Printer-friendly version weekend vote: How many violin-related albums have you purchased in the last year?

The Weekend Vote

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Published: August 1, 2014 at 7:29 PM [UTC]

With Youtube, streaming services, satellite radio, file-sharing and the like, do you still buy violin recordings?

Lots of CDs

I hope so! It's one way to support excellent musical artists and their work, while also growing your library with inspiring music, whether you have a digital or physical library.

These days there are so many ways to buy albums, whether you are getting MP3s or physical CDs: Amazon, CD Baby, iTunes, etc. And if you get actual physical CDs, you can enjoy the pretty little booklets with program notes and photos!

For this week's poll, let us know how many recordings you've purchased in the last year, whether they be digital or physical. If you have bought digital recordings as individual tracks, you can count eight tracks as one "album." Also, be sure to tell us in the comments about recent recordings you have enjoyed, and about what kind of technology you are using for listening these days.

From Anne Horvath
Posted on August 1, 2014 at 10:02 PM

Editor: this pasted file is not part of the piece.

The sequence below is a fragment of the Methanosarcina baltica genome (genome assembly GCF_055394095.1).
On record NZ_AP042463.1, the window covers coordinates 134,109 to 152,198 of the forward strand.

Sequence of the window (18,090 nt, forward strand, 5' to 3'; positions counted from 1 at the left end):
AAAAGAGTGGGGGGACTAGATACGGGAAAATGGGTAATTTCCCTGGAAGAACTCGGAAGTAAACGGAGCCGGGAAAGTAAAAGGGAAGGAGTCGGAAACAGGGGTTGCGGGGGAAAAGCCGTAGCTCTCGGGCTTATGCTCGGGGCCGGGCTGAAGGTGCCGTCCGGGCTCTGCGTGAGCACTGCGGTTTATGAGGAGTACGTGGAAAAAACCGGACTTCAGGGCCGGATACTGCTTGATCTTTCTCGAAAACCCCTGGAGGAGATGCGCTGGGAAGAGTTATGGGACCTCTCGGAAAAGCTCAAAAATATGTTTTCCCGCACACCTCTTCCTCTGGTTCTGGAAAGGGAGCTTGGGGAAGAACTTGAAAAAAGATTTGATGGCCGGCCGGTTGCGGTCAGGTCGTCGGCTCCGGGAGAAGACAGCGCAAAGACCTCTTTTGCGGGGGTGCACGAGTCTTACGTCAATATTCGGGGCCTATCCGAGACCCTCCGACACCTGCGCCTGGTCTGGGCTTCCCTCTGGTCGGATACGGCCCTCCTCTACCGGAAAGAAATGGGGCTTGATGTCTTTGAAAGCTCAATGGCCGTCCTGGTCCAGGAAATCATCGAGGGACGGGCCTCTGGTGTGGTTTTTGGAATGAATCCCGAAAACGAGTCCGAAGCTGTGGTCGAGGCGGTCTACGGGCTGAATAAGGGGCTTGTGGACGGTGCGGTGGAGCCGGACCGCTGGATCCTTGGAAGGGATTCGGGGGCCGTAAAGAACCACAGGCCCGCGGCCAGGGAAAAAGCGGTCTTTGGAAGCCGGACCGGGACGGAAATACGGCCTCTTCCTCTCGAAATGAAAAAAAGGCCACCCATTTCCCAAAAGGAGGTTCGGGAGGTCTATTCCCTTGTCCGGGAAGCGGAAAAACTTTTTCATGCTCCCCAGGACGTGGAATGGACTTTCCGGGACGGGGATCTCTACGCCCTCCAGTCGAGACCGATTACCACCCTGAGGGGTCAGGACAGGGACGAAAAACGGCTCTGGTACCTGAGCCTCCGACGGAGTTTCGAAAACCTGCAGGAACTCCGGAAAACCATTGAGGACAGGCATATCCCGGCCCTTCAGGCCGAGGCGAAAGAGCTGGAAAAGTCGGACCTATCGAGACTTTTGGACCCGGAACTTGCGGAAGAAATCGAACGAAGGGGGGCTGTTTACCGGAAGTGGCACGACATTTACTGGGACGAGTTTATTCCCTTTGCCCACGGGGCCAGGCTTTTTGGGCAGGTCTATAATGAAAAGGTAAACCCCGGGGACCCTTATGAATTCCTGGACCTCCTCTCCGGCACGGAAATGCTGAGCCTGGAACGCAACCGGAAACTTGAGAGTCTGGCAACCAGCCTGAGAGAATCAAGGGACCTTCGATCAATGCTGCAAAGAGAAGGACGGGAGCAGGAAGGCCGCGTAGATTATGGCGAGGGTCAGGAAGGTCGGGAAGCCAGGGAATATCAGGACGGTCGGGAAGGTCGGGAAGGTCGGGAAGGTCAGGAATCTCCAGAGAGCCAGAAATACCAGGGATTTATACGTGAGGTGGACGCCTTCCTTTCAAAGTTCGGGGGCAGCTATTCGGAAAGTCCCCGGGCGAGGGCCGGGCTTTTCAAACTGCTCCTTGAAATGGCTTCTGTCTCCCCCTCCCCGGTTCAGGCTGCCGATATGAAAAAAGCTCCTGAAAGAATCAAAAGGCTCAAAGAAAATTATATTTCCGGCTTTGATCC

I buy CDs, mostly from

Since January, I've picked up nine violin CDs, including a whole pile of Ehnes playing Bartok, a couple of Schneiderhan concerti, and most recently, Grumiaux's Corelli Sonatas Op. 5.

From Yixi Zhang
Posted on August 1, 2014 at 10:55 PM
I’ve been obsessed with Christian Tetzlaff lately and have brought six of his albums since spring (all on iTunes), including violin concertos of Mozart, Dvorak, Lalo, Brahms and Joachim, Mozart Sonatas and Schumann Sonatas (both with Vogt), and last but not least, the Dvorak string sextet. Love, love, love!!!

Over the years between me and my husband, we have built a pretty good music library at home. My husband is still buying CDs on monthly basis mostly from Arkivmusic. I tend to purchase music on iTunes and CDs at concerts.

YouTube and live streaming are all great way to taste and sample something, very much like library books. They help me to purchase wisely.

I play music on ipod a lot as I walk everywhere. I also play them on computers frequently because often I can listen and work at the same time.

From Julian Musgrave
Posted on August 1, 2014 at 10:59 PM
Message to all that have actually paid for music - Well Done. Message for all cheapskate streamers, rippers and culture thieves - you are contributing nothing to the common weal. If we all supported live music and proven professional level talent by opening our wallets a little more often instead of expecting the tax payer/orchestra management board/rich bastards to do it for us then the whole violin world would be a better place. I rest my case... which actually is looking a bit tatty and needs replacing but that's another moan.
Posted on August 2, 2014 at 2:16 AM